Reabsorption of water happens elsewhere in the body, and is not unique to the vagina, although there the progesterone involvement is exceptional.

Much fluid is reabsorbed in the body, to conserve and re-use the water we need to drink.
The fluid around the brain and spinal cord circulates about four times a day, being produced at the top and reabsorbed at the bottom; about 300ml of fluid in the lung tissue is conserved; the kidneys produce up to 200 litres a day and reabsorb 99% of it; different parts of the bowel produce a total of about 10 litres a day and reabsorb 98% of it. Mid-cycle, about 2/3 of vaginal fluids are reabsorbed7.

Groups of hormones have different effects on the conservation or loss of types of salts or electrolytes, and these “bring” water molecules with them.

The mechanism of water resorption in the vagina was for years theorized to be related to the element manganese, based on NMR, ESR and allied studies identifying changing levels of manganese in vaginal fluid at various times in the ovulatory cycle. Recently, Professor Odeblad has updated his model for understanding this phenomenon: –
(1) following the work of Agre and MacKinnon in discovering micro-channels for water transport through the walls of cells. These surface cell membrane structures are channels that can actively transport water molecules rapidly in single file into and through cells, as distinct from the lesser and passive water osmosis that happens through the fatty elements of the surfaces of other cells.
(2) Other studies have documented the vaginal flora, showing that its numbers vary with the acidity (pH) of the vaginal fluid ; and this changes during the time of potential fertility.

Oestrogen produces mucus that makes the vagina temporarily alkaline. Manganese is more easily absorbed by bacteria in mildly acid fluid. Many bacteria accumulate and use manganese in the repair of their DNA; lactobacilli use manganese to scavenge toxic oxygen radicals . Therefore the changing levels of manganese in the vaginal fluid now seems to reflect the population size of the bacterial colony, and not the water resorption activity. Manganese also speeds the growth rate of lactobacilli . “It is not clear at all what the manganese really is doing. I previously thought it was something to do with water reabsorption but the water channels seem to be well understood without the manganese”; and later “not until the end of 2010 it became evident for me that the manganese could be present in the lactobacilli” .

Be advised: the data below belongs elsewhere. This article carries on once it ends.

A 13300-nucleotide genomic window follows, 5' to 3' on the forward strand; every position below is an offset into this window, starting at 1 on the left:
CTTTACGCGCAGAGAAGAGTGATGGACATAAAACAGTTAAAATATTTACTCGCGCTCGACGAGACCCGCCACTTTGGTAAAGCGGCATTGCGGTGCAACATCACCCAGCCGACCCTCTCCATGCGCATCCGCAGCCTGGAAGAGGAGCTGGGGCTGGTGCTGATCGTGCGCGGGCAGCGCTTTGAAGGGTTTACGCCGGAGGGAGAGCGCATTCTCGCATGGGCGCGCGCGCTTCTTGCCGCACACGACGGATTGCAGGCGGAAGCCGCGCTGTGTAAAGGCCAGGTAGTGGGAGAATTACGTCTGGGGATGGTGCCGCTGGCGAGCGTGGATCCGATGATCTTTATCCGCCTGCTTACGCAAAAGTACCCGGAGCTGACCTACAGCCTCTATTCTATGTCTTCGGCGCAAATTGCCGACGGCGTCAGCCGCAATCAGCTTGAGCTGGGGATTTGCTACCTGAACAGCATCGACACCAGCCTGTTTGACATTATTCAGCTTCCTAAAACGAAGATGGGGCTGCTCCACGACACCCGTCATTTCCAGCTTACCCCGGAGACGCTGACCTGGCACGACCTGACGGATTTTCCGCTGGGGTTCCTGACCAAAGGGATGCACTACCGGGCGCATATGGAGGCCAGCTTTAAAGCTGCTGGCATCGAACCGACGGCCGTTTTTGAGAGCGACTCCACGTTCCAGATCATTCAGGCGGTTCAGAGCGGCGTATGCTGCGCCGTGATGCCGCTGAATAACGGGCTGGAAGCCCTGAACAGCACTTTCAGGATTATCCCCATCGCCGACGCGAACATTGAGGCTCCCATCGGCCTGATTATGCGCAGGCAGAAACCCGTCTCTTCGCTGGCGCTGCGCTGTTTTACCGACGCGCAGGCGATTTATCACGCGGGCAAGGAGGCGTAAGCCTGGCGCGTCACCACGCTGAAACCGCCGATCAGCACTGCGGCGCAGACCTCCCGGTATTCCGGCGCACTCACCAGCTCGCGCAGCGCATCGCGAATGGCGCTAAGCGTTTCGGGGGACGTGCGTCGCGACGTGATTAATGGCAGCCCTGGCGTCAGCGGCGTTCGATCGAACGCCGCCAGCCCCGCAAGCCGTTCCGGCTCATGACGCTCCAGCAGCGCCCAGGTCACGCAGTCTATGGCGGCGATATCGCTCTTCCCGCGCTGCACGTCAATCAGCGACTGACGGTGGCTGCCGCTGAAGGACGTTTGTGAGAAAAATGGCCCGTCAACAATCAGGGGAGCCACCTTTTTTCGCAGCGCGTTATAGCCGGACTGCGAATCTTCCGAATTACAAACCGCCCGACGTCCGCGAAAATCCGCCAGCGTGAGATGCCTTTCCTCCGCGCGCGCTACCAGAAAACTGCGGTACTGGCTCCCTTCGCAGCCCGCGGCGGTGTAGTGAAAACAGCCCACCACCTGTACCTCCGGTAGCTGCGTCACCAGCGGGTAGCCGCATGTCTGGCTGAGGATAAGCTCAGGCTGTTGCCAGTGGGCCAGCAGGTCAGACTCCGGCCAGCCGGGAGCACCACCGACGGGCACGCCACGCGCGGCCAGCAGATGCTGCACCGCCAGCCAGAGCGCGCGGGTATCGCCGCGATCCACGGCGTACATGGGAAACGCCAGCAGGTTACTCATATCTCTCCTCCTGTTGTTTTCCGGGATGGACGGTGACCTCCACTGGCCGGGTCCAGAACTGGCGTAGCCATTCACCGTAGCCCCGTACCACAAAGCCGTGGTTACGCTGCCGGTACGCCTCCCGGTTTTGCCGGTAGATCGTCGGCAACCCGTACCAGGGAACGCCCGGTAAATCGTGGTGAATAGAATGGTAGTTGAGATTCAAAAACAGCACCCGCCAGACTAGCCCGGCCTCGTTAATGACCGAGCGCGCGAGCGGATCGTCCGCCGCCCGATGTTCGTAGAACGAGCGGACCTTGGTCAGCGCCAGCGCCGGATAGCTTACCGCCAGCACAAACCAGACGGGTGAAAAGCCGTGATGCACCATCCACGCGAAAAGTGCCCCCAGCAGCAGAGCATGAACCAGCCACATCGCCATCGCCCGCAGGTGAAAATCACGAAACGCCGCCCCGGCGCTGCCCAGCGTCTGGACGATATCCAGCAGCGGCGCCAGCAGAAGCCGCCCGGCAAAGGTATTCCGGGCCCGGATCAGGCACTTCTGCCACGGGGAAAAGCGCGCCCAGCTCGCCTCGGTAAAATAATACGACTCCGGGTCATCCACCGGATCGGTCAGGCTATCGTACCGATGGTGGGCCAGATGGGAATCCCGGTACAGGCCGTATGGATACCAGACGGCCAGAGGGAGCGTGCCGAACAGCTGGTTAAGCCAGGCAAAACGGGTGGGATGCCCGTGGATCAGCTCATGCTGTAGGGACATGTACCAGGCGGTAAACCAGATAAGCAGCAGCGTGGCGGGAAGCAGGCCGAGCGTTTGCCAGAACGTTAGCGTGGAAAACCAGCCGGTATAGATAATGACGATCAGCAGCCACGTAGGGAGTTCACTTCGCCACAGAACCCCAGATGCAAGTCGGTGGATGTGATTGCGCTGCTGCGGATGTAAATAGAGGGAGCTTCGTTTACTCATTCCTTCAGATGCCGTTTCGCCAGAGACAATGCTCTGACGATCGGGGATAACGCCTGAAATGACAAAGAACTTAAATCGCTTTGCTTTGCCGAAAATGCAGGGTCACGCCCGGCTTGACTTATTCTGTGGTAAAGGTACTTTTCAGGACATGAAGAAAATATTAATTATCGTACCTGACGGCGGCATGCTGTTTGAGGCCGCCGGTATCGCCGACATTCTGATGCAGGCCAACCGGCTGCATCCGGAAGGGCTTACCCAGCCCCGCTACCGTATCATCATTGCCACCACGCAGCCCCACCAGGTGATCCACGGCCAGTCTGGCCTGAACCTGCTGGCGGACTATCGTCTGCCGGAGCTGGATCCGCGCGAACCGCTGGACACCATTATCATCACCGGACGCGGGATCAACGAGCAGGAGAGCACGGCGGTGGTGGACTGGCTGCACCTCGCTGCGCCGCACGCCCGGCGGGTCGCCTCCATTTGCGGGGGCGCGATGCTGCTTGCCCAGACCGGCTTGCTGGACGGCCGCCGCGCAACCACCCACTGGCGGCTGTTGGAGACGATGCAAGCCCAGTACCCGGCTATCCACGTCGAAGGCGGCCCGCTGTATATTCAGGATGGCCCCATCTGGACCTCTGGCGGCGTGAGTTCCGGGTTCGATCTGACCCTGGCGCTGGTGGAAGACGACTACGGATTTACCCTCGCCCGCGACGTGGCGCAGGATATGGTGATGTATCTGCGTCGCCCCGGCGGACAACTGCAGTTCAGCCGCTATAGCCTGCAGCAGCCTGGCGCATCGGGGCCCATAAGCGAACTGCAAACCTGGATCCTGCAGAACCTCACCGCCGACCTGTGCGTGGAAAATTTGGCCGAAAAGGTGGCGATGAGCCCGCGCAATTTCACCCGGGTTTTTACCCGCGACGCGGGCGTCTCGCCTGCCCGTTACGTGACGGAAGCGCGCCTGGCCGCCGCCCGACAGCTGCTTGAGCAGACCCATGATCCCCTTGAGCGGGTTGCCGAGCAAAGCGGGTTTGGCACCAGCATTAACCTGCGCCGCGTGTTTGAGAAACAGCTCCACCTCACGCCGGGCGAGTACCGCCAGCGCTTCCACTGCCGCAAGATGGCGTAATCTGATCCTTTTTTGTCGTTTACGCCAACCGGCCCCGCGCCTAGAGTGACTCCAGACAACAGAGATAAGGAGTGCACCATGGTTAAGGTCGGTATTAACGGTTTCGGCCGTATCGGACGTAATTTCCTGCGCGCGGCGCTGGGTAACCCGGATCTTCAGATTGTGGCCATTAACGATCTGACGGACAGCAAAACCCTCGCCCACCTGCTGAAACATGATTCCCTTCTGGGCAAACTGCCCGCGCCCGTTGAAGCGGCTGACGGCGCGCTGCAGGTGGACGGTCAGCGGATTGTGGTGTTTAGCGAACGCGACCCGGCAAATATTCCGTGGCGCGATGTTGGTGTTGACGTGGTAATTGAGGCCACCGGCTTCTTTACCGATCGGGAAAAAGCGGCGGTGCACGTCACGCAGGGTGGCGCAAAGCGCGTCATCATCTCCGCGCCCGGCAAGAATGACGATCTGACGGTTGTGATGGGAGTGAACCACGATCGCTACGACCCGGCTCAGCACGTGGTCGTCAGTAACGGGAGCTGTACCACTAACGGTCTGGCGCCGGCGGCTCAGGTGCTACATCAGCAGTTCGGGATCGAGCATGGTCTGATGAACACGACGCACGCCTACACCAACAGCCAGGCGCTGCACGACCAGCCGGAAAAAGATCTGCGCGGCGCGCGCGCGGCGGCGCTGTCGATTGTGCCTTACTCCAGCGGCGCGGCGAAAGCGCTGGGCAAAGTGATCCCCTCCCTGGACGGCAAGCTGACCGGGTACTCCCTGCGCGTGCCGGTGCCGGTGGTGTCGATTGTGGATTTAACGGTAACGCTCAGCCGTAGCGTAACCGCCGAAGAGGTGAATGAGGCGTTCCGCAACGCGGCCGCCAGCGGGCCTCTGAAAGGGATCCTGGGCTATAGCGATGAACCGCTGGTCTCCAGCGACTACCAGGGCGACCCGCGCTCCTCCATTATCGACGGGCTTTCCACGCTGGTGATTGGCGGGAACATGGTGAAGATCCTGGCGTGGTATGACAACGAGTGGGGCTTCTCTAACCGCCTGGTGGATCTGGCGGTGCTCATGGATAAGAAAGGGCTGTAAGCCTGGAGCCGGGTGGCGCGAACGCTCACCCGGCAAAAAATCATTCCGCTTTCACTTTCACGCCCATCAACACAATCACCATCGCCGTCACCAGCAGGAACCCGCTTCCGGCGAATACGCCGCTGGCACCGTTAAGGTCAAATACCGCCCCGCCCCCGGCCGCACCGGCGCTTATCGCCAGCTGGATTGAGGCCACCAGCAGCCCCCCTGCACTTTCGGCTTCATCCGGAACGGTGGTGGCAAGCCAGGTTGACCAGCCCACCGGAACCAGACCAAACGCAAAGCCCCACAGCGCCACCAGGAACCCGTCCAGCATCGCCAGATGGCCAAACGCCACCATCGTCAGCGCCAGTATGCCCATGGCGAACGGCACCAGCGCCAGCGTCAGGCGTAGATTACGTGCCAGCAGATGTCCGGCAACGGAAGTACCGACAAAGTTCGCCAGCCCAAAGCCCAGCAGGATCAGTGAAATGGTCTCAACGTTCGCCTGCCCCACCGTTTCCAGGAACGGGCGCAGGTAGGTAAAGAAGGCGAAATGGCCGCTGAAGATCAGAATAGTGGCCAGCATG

The subject of vaginal flora is complex and not yet fully understood. In general, either lactobacilli or candida will predominate, and unhelpful bacteria may outnumber normal flora
in acid conditions. Healthy oestrogen levels seem to encourage the growth of normal lactobacilli .

As ever, in the scientific study of the Billings Ovulation Method®, new developments are not found to change the understanding or the use of the Method; they add another layer of detail to its explanation.

4 Loss of Mucus Production or Resorption

Gradual reduction in mucus production is seen in health, approaching the menopause. Professor Brown’s extensive hormone analyses for women charting in pre-menopause showed that the response of the cervix to oestrogen may lessen in some women before the ovarian follicles cease to respond to FSH at menopause.

Levels of FSH and LH rise to new levels at menopause, being unsuppressed by rising oestrogen or progesterone levels as would have been the case during the reproductive years.

Surgery to the cervix is less commonly undertaken now than some years ago, when part of the cervix would be removed, thus removing some of the mucus-producing crypts, especially the lower ones that produce more of the G mucus. Earlier detection and newer treatments of cervical pathology have made this fairly exceptional.

Inflammation seems to reduce the capacity for resorption by a thickening of the surface and some smoothing out of the mucosal folds, reducing the surface area by as much as half . Increased discharge also occurs especially with infections.

Older hormonal contraception used commonly show long-delayed recovery of fertility, with uninterrupted Basic Infertile Pattern and little sign of hormonal activity for months after stopping the medication. This is not seen as extensively in charting after hormonal contraception in current Billings Ovulation Method® practice. Though lower in dose, newer progestagens are more powerful and persist longer in the body. Chemical contraception atrophies S mucus crypts to some extent and causes excess development of G crypts ; such effects are seen after relatively prolonged use.

Lessened resorption, – reduced activity and size of the Pockets of Shaw due to long term use of hormonal contraception – has long been observed also.

Natural ageing of the cervix, rejuvenation of the cervix by pregnancies, and premature cervical ageing by prolonged hormonal contraception use has been documented in detail with clear graphics by Professor Odeblad.

Teaching the Billings Ovulation Method, Part Two (ISBN 0 908482 11 6, 1997; page 40) notes the effect of hormonal contraception on the drying effect of the Pockets of Shaw: “This mechanism is often deranged by the Pill so that the reabsorption of the vaginal fluids does not take place. The woman suffers a constant thin watery discharge” and later “In a very few cases…the mucus becomes excessively dried in the lower vagina making it difficult for the woman to detect the presence of mucus. The derangement of the delicate…balance has been known to cause a woman to miss the beginning of the mucus symptoms in about 1 to 2 per 1000 post-Pill cases (Odeblad)” , .

This is described in more detail, in the understanding of the time, in the 5th edition of the Billings Atlas of the Ovulation Method [ISBN 0 908482 02 7, 1989]. Both books are published by the Ovulation Method Research and Reference Centre of Australia, Melbourne.

* The text on the Pockets of Shaw, subsequently published in The Bulletin of WOOMB International Vol 40, No 1 April, 2011.